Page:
Kiurushi, basic lacquer.
Basic lacquer has many names, one is kiurushi. It is about 60% urushiol, the active ingredient that is responsible for both the skin reaction some people experience and contains the enzymes that are active in the 25C-38C temperature band along with at least 75% humidity to form a natural polymer. Lacquer is collected from 10 – 20 year old lacquer trees that are tapped once with part of the processing involving cutting down the tree. That is to say, lacquer comes from a tree that is only good for 1 tapping and then cut down, yielding about 200 cc of liquid. Kiurushi is that liquid with the only processing being that it is stirred and slightly heated.
It is possible to only use kiurushi for all the steps of kintsugi excepting advanced metal work.
Below is the general description of basic lacquer.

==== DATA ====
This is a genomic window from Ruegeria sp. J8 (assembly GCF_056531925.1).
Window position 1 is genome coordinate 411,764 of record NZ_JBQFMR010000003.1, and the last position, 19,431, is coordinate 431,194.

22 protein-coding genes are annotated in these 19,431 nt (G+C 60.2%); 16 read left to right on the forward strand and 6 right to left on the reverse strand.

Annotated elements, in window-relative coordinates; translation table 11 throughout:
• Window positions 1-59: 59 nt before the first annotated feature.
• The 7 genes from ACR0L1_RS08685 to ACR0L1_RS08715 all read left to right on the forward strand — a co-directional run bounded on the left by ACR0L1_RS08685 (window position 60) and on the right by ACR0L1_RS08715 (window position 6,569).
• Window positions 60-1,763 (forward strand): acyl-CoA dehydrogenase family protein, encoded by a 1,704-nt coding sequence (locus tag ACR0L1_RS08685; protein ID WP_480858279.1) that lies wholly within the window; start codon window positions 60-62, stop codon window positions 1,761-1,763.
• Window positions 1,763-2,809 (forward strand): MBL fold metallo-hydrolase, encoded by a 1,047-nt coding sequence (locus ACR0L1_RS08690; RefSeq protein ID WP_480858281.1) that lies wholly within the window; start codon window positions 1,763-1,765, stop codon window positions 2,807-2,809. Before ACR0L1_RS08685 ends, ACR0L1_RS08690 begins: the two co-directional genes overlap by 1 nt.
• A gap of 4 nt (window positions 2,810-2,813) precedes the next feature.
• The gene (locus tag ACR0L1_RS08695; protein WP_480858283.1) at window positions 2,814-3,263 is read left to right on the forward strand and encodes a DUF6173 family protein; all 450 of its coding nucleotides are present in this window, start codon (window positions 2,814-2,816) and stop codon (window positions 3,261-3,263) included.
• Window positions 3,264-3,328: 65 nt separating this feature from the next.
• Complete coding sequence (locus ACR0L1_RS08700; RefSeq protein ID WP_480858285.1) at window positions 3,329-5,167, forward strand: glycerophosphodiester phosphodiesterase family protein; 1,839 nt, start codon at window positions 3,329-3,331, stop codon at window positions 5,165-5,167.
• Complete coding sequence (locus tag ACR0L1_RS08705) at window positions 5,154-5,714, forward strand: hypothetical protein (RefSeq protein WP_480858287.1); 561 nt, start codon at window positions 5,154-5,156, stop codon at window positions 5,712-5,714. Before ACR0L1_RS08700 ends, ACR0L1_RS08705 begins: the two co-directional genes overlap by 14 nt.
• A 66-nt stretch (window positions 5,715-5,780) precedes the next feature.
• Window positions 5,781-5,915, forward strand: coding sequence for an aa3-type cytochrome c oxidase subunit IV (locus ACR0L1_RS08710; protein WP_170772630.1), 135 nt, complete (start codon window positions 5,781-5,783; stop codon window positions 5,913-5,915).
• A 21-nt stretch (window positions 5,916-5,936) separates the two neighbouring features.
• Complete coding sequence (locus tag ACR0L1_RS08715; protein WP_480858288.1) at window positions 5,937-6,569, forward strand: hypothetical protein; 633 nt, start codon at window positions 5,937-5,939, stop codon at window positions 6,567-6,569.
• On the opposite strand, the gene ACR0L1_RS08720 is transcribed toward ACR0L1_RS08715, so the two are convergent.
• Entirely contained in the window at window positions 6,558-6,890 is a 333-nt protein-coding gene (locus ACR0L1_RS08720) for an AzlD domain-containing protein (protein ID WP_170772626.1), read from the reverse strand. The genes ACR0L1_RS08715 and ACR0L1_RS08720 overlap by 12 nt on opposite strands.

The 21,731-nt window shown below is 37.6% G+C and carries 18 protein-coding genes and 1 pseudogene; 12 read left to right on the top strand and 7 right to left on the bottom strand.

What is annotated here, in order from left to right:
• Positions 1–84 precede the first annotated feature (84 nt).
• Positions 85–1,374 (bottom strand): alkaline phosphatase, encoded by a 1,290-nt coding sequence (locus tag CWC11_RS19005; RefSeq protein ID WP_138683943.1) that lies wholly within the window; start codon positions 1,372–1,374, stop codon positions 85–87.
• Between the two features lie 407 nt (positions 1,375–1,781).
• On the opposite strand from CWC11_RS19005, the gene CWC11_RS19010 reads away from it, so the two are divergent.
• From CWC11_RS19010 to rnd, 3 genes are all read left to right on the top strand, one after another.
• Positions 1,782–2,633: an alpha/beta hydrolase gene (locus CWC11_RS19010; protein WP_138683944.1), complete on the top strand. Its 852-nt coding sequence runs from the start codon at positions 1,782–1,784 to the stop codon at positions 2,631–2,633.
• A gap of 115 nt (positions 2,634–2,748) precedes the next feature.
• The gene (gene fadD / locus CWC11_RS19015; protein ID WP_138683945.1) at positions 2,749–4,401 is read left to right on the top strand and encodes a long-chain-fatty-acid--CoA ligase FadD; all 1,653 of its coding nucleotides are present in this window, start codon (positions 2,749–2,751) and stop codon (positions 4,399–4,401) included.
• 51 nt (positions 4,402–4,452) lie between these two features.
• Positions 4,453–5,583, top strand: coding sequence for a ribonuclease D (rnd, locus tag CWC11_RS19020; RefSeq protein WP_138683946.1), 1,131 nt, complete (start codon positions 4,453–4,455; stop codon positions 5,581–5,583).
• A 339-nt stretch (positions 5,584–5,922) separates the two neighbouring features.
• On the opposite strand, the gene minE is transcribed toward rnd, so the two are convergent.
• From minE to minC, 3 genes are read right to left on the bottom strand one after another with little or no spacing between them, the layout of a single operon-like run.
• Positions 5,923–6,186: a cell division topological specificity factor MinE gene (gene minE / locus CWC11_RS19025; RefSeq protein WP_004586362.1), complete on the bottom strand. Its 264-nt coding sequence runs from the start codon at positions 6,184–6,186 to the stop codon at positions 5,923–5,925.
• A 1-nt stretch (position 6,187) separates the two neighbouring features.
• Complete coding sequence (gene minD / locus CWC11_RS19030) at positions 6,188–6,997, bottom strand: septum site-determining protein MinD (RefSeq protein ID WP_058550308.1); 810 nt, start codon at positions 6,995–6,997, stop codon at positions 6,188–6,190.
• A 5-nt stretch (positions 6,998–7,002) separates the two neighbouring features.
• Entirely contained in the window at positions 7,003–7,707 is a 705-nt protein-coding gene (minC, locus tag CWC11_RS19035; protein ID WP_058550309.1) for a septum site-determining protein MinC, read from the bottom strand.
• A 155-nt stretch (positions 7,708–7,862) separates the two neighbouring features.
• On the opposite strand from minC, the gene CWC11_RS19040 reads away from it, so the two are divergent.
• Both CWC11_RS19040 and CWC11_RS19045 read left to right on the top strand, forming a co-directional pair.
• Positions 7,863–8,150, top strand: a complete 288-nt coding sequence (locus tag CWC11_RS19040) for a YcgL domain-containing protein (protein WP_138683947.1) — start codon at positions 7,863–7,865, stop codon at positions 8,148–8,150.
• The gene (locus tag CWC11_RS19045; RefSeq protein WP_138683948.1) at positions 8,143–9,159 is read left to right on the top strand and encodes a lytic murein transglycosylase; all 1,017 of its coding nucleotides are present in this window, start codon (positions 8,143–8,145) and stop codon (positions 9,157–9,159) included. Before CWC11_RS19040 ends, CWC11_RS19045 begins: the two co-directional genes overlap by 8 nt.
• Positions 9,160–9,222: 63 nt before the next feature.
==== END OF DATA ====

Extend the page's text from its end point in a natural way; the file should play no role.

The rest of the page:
There are several types of lacquer you use in kintsugi. This post is on the basic lacquer called kiurushi. Kiurushi is used in most of the basic steps of kintsugi. For sticking pieces back together you mix it with flour or rice, to do fill work or to do restorations you use it and mix it with either jinoko or tonoko to make a mixture called sabi. If you are doing a repair such as fixing a blistered glaze you would use this lacquer too. I don’t use wood powder but if you did you would mix it with kiurushi. It comes out of the tube a brown milky color and as it drys it turns black or a very dark brown. It can cause skin rashes but doesn’t seem to do so with everyone. I get rashes but most of the people I have had in workshops have never gotten a rash despite having direct contact with it. Like all real lacquers it requires a damp and warm environment to dry properly, it won’t usually cure in a normal environment.